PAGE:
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PDF: 12866 KB - Bureau of Infrastructure, Transport and Regional ...

BITRE • Australian sea freight 2008–09

The tonnage of liquid bulk shipped on permits increased from 3.9 million tonnes in 2007–08

to 4.3 million tonnes in 2008–09, an increase of 10.3 per cent over the same period which

saw the tonnage of total coastal liquid bulk fall 22.5 per cent, from 15.1 million tonnes to 11.7

million tonnes. This caused the proportion of liquid bulk transported using permits to jump

from 25.8 per cent to 36.8 per cent.

The tonnage of general cargo carried under coastal permits since 2007–08 remained constant

while the total tonnage of general cargo transported fell slightly.

T4.3 Impact of voyage permits on coastal trade, 2008–09

Cargo group Freight transported Freight task

Total coastal SVP and CVP SVP and CVP Total coastal SVP and CVP

(estimate)

(million tonnes) (per cent) (billion tonne-kilometres)

Dry bulk cargo 32.9 10.0 30.4 77.2 23.5

Petroleum (incl. LPG) 11.0 4.0 36.3 21.7 7.6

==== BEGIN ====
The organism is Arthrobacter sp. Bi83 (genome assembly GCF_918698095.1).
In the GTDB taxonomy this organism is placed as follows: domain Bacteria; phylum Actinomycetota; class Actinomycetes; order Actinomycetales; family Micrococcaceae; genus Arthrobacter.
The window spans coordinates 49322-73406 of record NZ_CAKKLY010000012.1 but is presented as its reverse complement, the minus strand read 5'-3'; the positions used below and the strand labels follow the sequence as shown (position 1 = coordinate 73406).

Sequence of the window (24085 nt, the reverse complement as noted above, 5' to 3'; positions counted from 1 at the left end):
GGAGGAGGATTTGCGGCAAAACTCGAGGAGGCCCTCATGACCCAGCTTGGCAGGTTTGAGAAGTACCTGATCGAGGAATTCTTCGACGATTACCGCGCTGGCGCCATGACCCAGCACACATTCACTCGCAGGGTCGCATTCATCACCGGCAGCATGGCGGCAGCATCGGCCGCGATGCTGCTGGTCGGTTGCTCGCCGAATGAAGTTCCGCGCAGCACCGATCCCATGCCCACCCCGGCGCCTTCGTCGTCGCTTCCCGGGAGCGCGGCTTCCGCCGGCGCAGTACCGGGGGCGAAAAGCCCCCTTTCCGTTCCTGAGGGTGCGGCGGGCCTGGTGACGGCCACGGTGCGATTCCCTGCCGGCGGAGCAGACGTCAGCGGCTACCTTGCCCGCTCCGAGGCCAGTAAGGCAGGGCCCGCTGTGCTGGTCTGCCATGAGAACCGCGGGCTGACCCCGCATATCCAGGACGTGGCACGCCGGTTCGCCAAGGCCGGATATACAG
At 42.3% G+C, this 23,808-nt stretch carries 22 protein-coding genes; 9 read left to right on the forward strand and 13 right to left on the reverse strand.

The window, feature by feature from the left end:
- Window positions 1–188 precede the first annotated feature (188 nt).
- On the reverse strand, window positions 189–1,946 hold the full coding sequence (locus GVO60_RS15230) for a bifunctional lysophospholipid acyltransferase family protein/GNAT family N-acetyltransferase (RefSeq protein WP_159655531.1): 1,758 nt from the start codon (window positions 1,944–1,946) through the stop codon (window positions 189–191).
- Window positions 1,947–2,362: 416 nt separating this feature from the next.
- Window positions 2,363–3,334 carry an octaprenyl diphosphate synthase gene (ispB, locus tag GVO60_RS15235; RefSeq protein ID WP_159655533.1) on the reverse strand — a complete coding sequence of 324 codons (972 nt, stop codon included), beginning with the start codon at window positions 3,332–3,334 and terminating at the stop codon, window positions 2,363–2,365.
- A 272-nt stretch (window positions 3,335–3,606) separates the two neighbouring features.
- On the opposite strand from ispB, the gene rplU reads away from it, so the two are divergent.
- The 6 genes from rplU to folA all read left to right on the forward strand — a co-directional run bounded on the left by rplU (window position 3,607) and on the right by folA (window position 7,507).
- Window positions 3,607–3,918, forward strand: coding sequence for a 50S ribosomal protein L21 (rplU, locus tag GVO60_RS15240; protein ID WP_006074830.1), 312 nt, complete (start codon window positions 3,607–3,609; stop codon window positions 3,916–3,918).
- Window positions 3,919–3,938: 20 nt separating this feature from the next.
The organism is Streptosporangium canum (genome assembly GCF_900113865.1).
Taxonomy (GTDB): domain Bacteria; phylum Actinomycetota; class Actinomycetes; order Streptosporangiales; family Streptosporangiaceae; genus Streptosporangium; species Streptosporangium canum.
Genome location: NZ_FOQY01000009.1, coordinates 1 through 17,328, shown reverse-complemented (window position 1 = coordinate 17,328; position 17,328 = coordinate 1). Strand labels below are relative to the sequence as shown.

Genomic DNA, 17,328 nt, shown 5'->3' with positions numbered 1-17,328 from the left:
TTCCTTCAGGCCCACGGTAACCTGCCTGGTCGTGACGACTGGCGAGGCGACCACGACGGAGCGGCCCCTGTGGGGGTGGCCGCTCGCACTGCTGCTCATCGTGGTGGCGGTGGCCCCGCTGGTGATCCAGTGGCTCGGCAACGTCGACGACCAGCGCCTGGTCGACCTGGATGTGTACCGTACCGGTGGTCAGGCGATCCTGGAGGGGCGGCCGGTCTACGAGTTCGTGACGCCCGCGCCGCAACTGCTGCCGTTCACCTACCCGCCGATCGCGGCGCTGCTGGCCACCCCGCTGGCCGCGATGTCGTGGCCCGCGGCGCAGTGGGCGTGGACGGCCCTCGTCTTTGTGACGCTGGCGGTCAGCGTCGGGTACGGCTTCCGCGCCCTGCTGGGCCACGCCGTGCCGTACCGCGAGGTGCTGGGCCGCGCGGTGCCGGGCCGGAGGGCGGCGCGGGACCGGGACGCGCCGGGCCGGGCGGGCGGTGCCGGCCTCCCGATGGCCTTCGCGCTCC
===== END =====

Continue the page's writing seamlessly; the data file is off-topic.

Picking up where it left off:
Other bulk liquids 0.7 0.3 43.7 1.0 0.5

General cargo 6.9 0.7 9.9 7.5 0.7

Total 51.6 15.0 29.1 107.4 32.4

Source: Infrastructure 2010, BITRE 2010.

Table 4.4 shows the coastal trade routes for which permit usage is most common, based on the

amount of freight carried on permits. As shown, permits are used to transport containerised

freight mostly between capital city ports. The routes where the largest volumes of bulk freight

are transport on permits are major bulk freight routes.

Missing from the table are intrastate routes commonly traded by unlicensed vessels such as

Weipa–Gladstone. Unlicensed vessels trading intrastate are not required to obtain a coasting

trade permit from the Federal Government, although such vessels may need to obtain

State Government approval such as a Restricted Use Flag (RUF) issued by the Queensland

Government.

T4.4 Permit usage for selected coastal routes, 2008–09

Route Freight transported Route Freight transported

Containerised

Total

(TEU)

(tonnes)

Melbourne–Fremantle 17 260 Port Hedland–Port Kembla 1 639 215

Melbourne–Brisbane 7 074 Gladstone–Newcastle 1 436 574

Sydney–Fremantle 5 930 Hastings–Botany Bay 1 024 823

Bell Bay–Fremantle 1 494 Port Latta–Port Kembla 1 013 867

Sydney–Brisbane 1 342 Port Bonython–Botany Bay 869 522

Brisbane–Darwin 1 321 Groote Eylandt–Bell Bay 560 434

Melbourne–Adelaide 1 083 Gladstone–Brisbane 420 399

Fremantle–Melbourne 943 Thevenard–Sydney 317 068

Brisbane–Fremantle 859 Ardrossan–Port Kembla 269 689

Fremantle–Sydney 568 Thevenard–Melbourne 257 669

Source: Infrastructure 2010.

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